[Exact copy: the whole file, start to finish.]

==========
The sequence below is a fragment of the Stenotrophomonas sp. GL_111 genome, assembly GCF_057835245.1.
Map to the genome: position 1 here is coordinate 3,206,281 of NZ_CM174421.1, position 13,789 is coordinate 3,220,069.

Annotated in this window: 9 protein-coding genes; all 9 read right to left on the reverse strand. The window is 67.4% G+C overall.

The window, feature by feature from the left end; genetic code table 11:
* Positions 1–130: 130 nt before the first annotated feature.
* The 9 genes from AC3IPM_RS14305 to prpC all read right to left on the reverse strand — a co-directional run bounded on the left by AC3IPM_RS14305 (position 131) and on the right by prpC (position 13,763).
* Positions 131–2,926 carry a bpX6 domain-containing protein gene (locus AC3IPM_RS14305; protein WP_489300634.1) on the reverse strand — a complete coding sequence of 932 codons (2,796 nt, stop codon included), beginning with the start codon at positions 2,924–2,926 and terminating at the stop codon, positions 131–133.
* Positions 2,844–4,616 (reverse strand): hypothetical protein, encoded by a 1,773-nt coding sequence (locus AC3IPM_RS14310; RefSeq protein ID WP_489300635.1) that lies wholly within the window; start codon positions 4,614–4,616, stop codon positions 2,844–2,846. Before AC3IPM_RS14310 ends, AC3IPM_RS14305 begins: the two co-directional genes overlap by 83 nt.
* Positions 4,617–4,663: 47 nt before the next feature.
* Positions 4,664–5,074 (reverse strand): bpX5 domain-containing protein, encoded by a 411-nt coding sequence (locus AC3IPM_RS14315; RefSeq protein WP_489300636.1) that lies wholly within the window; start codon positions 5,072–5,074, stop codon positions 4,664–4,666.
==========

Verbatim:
The sequence below is a fragment of the Stenotrophomonas sp. GL_111 genome, assembly GCF_057835245.1.
Map to the genome: position 1 here is coordinate 3,206,281 of NZ_CM174421.1, position 13,789 is coordinate 3,220,069.

Annotated in this window: 9 protein-coding genes; all 9 read right to left on the reverse strand. The window is 67.4% G+C overall.

The window, feature by feature from the left end; genetic code table 11:
* Positions 1–130: 130 nt before the first annotated feature.
* The 9 genes from AC3IPM_RS14305 to prpC all read right to left on the reverse strand — a co-directional run bounded on the left by AC3IPM_RS14305 (position 131) and on the right by prpC (position 13,763).
* Positions 131–2,926 carry a bpX6 domain-containing protein gene (locus AC3IPM_RS14305; protein WP_489300634.1) on the reverse strand — a complete coding sequence of 932 codons (2,796 nt, stop codon included), beginning with the start codon at positions 2,924–2,926 and terminating at the stop codon, positions 131–133.
* Positions 2,844–4,616 (reverse strand): hypothetical protein, encoded by a 1,773-nt coding sequence (locus AC3IPM_RS14310; RefSeq protein ID WP_489300635.1) that lies wholly within the window; start codon positions 4,614–4,616, stop codon positions 2,844–2,846. Before AC3IPM_RS14310 ends, AC3IPM_RS14305 begins: the two co-directional genes overlap by 83 nt.
* Positions 4,617–4,663: 47 nt before the next feature.
* Positions 4,664–5,074 (reverse strand): bpX5 domain-containing protein, encoded by a 411-nt coding sequence (locus AC3IPM_RS14315; RefSeq protein WP_489300636.1) that lies wholly within the window; start codon positions 5,072–5,074, stop codon positions 4,664–4,666.